After Bitter Debate, Republicans Eye Next Primaries

A bitter and often personal debate behind them, Republicans Rick Santorum and Mitt Romney are shoring up their campaigns in different ways ahead of a series of crucial presidential primaries.

Romney is paying more attention to Michigan, his birthplace and the site of an unexpectedly tight race with Santorum, by attending a tea party rally Thursday night in an effort to get more conservative support.

Santorum is focusing for the moment on raising money for his cash-strapped operation. He is hoping for an upset in Michigan, which would cap a rebound that began two weeks ago with victories in three states.

The 20th debate of the primary season offered the GOP hopefuls their final face-to-face outing before contests over the next 12 days that may well winnow the field.

CNN anchor John King asked the candidates to address their views of contraception, a subject that has risen as a point of contention in the GOP field. The audience at Wednesday's debate booed and the candidates tried to dodge discussion of views that could prove problematic come the general election.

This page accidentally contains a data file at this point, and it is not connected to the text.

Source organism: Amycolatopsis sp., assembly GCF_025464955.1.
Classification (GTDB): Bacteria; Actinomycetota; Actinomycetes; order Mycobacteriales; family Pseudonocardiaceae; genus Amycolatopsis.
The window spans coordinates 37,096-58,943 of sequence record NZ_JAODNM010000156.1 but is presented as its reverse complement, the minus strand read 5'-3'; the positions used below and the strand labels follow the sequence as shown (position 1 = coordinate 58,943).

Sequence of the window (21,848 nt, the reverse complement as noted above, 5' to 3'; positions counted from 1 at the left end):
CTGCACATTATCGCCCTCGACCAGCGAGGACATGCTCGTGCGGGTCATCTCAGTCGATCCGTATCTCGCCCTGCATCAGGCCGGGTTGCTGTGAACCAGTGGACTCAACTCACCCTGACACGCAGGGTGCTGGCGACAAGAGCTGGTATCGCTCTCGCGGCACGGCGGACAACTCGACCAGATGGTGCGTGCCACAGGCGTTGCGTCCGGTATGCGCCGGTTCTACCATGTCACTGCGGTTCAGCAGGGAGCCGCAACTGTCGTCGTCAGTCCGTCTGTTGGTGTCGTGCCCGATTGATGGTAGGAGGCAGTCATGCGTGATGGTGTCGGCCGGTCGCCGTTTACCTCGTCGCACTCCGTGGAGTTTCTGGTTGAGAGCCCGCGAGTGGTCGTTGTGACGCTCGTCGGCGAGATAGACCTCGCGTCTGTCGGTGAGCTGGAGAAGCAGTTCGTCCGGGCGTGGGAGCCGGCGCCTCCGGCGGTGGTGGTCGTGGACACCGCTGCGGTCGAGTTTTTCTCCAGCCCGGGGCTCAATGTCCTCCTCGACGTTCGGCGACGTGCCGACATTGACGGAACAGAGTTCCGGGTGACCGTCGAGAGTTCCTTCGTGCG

Gingrich says he prefers to discuss Obama's support for "infanticide," and Romney says Obama is attacking "religious tolerance." Ron Paul, a physician, says immorality leads to the need for contraception, not the other way around.

Santorum says he opposes contraception and says the nation needs stronger families, not birth control.

On the topic of immigration, Gingrich says he would devote as many resources as necessary to securing the U.S.'s southern border and that he would build two separate fences at the border to make it more difficult to cross illegally. He also says he'd send thousands more employees of the Homeland Security Department to border areas.

Romney says he would put more resources into securing the border and support programs that make it more difficult for illegal immigrants to work in the U.S. He says Arizona's approach to illegal immigration is a "model" for the country.

Santorum says he would also beef up efforts to combat illegal immigration.


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